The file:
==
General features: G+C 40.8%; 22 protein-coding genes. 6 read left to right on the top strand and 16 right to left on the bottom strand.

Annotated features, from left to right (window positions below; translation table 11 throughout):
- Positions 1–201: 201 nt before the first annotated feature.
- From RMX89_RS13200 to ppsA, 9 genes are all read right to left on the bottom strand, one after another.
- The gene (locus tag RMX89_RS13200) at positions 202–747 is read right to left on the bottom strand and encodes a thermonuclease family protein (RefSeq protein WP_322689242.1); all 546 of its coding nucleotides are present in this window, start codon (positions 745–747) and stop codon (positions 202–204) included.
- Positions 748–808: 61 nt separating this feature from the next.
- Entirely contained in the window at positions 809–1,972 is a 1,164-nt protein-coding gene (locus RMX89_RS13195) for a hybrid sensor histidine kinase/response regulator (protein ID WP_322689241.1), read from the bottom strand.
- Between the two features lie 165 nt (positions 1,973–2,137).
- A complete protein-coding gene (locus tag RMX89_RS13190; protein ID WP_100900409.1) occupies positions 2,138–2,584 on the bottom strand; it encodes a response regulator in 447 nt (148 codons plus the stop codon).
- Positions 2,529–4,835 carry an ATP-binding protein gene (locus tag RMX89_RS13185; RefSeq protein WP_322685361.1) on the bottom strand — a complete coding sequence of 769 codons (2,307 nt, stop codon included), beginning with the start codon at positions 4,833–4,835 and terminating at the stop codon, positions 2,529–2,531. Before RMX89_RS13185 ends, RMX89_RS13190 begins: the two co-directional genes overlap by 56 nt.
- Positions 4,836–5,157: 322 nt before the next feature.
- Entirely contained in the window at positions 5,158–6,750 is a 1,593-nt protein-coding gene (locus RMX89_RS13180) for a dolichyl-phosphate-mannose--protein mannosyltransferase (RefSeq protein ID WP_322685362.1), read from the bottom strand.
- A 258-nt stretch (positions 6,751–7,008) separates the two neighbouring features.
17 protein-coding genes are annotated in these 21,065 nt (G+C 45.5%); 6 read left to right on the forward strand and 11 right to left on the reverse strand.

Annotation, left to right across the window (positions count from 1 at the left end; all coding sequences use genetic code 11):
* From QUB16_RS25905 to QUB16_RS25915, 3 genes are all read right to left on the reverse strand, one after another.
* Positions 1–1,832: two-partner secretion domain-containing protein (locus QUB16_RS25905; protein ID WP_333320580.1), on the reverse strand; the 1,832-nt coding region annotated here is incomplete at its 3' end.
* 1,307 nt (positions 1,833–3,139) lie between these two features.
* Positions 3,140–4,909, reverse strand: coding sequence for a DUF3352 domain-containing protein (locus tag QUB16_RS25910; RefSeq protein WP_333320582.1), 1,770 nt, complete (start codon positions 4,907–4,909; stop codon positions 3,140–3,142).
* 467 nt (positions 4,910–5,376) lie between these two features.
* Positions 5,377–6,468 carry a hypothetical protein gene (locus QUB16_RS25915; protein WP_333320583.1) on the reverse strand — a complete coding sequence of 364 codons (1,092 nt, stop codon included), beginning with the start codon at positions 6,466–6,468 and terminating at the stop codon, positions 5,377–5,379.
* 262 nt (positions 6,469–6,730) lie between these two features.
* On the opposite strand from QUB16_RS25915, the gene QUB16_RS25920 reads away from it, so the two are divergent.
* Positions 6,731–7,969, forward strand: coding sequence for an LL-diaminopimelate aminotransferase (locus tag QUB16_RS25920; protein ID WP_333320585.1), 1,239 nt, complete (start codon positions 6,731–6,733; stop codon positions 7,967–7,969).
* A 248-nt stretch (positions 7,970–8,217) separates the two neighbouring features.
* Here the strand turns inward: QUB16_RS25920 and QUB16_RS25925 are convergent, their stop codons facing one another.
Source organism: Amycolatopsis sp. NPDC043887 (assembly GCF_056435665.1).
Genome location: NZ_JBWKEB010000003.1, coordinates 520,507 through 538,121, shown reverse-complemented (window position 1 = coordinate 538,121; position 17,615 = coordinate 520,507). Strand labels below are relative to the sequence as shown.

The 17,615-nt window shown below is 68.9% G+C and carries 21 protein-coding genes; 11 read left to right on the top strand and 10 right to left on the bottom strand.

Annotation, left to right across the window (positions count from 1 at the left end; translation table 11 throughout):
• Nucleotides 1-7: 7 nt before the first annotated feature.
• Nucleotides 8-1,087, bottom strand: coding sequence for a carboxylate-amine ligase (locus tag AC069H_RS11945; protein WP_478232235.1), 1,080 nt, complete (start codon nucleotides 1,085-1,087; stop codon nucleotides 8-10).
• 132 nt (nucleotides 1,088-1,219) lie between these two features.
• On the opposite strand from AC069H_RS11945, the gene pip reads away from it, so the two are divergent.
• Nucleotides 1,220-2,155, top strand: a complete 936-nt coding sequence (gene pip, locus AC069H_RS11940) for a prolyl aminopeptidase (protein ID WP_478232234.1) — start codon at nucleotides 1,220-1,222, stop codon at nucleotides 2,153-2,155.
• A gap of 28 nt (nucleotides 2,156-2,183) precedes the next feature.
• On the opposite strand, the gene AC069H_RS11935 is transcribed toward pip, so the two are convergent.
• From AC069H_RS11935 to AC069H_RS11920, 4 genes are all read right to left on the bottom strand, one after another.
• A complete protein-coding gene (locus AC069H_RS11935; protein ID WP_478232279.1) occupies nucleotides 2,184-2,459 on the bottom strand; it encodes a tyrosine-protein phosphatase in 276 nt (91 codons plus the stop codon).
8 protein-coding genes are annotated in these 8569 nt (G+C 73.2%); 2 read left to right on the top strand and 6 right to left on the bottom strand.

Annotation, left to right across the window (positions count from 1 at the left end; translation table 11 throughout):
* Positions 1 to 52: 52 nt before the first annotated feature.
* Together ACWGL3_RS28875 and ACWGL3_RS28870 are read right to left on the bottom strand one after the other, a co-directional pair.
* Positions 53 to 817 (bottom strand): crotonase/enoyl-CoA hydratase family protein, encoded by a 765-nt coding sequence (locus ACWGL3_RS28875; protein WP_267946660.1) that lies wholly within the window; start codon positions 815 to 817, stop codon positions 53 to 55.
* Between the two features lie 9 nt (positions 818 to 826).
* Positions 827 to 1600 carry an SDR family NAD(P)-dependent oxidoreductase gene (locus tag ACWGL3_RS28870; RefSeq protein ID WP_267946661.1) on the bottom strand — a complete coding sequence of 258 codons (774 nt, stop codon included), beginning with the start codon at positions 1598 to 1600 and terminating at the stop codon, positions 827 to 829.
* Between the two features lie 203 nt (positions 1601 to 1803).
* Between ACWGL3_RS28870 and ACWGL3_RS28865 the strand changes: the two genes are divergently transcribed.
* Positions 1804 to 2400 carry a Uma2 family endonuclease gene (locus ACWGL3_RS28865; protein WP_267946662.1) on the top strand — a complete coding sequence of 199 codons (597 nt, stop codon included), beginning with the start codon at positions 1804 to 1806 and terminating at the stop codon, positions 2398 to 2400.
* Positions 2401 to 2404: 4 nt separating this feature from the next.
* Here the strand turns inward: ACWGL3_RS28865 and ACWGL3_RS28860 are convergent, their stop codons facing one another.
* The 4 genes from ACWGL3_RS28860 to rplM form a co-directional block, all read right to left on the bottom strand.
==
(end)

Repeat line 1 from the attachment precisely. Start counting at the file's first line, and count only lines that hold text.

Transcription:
General features: G+C 40.8%; 22 protein-coding genes. 6 read left to right on the top strand and 16 right to left on the bottom strand.